Key volunteers look to pass the torch
This year’s Fourth Fest celebration in Peabody marks 97 years that Peabody has been home to one of the state’s biggest firework displays.
Behind the evolution of what the Fourth Fest looks like now, the celebration has always relied solely on the support of volunteers.
Weeks of preparation, gallons of sweat, and decades of community pride are what lie behind the hundreds, or even thousands, of people making their way annually to a ZIP code, that otherwise may remain a fleeting small town off the highway.
Among the volunteers who have sacrificed their time the last several years, or even decades, are a few key players who want to pass the torch of some of their duties at the conclusion of this year.
Brian and Alisa McDowell will no longer be able to play as vital a role as they have. They recently moved to Denton, Texas to follow Brian’s job working with Mueller Systems.
Alisa began working on preparations for July 4 in 1988, and Brian began in 1994.
“I moved to Peabody July 3, 1993,” he said. “The next day, everyone was telling me about the fireworks, and I thought, ‘I’ve seen fireworks all my life, but I might as well go down there.
“When it was over I knew I wanted to be a part of it. I was approached the next spring to come help work on set pieces and doing things like sticking lances on nails.”
Lances are the colored parts that are lit on ground displays and are nailed down to the set piece, similar to small flares, and used to construct pictures.
Pete and Lisa Hodges also began their volunteer work building set pieces almost 30 years ago. While they’re not looking to relinquish all their duties as volunteers, they are looking to break down their jobs and disperse several duties.
The duo is expecting their second grandchild in the next year. They also often help their elderly parents, making it more difficult to sacrifice as much of their time as they have in the past.
“We want to watch it with our grandkids,” Lisa said. “We’ll still help build set pieces, I like doing that. It’s hot, but it’s not that bad. The ground pieces are what our tradition is really about, and I’m happy to help with that. I’ll help steer or guide whoever takes over some of the other responsibilities, but I just don’t have the time or energy anymore.”
Lisa begins paperwork for licenses and kicks off abutton design contest in February and March. Things pick up slightly in April and May and get really busy in June.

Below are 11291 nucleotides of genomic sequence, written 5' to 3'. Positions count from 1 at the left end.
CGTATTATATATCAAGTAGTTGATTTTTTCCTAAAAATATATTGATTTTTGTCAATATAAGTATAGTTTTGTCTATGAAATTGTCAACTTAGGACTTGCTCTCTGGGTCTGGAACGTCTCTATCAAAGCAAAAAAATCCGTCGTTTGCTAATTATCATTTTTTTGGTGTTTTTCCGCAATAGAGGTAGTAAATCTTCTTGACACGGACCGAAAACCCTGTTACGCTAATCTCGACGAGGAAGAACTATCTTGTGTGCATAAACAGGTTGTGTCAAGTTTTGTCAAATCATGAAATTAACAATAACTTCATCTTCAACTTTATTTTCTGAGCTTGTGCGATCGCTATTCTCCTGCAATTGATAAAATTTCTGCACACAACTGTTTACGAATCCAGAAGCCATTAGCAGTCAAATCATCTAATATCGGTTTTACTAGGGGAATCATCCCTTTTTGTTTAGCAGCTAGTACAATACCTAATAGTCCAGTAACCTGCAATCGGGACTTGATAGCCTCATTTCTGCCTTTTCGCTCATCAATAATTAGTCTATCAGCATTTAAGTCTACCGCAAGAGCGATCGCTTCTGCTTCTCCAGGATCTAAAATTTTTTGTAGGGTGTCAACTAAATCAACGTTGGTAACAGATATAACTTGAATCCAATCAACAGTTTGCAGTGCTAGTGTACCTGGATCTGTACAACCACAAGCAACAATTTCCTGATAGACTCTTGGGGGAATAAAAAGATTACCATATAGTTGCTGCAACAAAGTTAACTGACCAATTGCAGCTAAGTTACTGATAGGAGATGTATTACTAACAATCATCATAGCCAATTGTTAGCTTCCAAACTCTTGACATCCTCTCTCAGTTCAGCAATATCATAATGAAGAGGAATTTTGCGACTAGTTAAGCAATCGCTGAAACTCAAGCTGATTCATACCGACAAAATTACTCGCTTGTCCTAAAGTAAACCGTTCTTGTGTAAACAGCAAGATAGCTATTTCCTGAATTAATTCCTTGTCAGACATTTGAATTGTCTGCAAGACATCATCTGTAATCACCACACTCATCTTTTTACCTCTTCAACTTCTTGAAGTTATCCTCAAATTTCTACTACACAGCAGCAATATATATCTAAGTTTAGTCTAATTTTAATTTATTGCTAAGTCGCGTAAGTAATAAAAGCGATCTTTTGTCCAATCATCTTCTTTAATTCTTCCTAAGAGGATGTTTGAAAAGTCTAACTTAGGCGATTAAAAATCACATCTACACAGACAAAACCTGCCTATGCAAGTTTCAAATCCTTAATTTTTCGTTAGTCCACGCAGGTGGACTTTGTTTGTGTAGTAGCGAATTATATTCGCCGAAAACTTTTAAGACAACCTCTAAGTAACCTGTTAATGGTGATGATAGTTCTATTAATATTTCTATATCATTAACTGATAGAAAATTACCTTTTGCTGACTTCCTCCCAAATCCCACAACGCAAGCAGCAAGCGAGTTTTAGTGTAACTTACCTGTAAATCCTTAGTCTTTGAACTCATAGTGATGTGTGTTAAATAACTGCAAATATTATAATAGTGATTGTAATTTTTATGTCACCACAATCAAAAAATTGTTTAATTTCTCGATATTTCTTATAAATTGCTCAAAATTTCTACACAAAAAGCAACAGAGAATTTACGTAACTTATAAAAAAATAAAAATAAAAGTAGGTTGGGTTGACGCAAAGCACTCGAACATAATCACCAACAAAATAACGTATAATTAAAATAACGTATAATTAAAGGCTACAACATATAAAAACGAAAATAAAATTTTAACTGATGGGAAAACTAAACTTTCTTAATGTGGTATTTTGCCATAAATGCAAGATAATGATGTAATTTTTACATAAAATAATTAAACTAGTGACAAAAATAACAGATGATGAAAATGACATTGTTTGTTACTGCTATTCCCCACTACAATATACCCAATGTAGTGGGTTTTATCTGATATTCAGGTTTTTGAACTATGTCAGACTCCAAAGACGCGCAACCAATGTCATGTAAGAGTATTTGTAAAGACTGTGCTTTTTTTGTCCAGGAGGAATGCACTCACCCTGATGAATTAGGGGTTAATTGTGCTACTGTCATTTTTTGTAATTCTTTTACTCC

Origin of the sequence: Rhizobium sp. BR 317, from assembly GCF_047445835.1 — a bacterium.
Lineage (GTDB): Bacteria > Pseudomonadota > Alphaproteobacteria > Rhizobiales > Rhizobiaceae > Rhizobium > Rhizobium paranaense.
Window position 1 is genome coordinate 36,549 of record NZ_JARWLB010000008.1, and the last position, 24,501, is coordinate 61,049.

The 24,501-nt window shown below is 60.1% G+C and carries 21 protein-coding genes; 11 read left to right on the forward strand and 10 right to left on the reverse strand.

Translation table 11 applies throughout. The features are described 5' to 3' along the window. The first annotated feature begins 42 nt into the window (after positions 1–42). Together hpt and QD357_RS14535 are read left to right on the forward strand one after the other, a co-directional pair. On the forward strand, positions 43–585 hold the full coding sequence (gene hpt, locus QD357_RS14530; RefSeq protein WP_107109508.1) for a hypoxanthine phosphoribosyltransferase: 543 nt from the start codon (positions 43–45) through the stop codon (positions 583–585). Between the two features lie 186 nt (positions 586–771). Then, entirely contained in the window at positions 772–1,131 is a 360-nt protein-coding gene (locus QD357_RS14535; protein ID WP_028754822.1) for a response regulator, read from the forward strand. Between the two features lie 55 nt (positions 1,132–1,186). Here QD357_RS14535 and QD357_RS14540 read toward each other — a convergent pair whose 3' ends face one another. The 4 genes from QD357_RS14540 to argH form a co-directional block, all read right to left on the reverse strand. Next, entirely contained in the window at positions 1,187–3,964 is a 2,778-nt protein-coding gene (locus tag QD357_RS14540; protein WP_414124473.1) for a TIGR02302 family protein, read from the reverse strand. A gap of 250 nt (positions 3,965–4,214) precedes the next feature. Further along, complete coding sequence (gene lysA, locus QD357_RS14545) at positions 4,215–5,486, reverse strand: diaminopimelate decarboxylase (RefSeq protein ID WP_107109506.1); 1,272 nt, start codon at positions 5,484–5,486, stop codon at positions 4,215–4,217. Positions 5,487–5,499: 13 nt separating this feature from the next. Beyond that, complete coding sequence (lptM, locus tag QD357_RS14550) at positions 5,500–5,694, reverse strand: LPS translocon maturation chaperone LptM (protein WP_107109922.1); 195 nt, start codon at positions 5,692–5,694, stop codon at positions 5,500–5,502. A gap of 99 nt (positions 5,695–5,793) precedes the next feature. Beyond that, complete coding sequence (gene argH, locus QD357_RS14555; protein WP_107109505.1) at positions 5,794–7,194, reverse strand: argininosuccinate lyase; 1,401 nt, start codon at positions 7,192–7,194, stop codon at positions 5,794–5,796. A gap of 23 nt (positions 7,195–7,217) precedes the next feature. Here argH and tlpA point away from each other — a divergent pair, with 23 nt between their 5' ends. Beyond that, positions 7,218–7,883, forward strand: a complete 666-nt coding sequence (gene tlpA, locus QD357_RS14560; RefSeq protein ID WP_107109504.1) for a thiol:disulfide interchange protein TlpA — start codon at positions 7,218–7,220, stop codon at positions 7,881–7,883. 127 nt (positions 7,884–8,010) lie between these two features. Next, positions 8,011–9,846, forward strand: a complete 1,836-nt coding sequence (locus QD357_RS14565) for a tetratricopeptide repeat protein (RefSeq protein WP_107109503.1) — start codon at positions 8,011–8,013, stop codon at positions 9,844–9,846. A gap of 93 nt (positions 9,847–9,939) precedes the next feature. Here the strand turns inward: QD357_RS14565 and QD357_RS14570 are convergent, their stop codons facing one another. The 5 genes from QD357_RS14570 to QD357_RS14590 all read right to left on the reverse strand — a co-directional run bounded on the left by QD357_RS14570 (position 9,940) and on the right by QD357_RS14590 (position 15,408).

“We work on Fourth stuff a little every day,” she said.
Lisa goes the night of the Third to set up appropriate fencing, and she and Pete arrive to the park as early as 7 a.m. the morning of the Fourth for when vendors start showing up, and to answer any last-minute questions. Their holiday isn’t concluded until around midnight, when they tie up loose ends.
To these volunteers, the long days may be tiring but are definitely worth it.
“Many hands will make for lighter work,” Pete said. “But the best part is when the lights come back on after the Battle of New Orleans (finale), the smoke is still clearing out, and people are on their feet clapping. It gives me goose bumps and brings tears to my eyes when the battle is over and everyone is still screaming and hollering.’”
His wife agreed.
“If everything went right, it’s the best feeling ever on the Fifth of July. It’s amazing, but it’s exhausting.”
The McDowells moved to McPherson in 2008 and returned to Peabody in 2012 but were able to remain active in Independence day preparations. Because they have moved farther this time, Brian, who announces the show along with Friday night home football games, said it is an emotional transition.
“It’s hard,” he said. “I’ll probably miss Friday night football games, and the Fourth of July the most. There’s no feeling like listening to the crowd when you light up a set piece.”
Brian and Alisa, who has drawn out new set piece designs for several years, have also enlisted the help of their daughters, Alex and Riley, to ensure the day goes smoothly.
“Both the girls help with picking out the music,” Brian said. “I make a tentative script and have all my girls read through and edit it. They help with keeping it humorous and also patriotic. The last few years Riley has been my mini me and helped keep me on task.”
While duties will be shuffled, and the smoke will soon dissipate after another year of Peabody’s Fourth of July extravaganza, the friendships and camaraderie of the Hodges, McDowells, and other predominant volunteers are as sure as a standing ovation after the Battle of New Orleans.
“They’re so good to work with, and all phenomenal,” volunteer Vonnie Gfeller said. “And you know they’ll never fire you.”
Another predominant volunteer, Erik Barnes, agreed.
“No matter how hot and tired we all got, they’re always fun to be around.”
Last modified June 27, 2018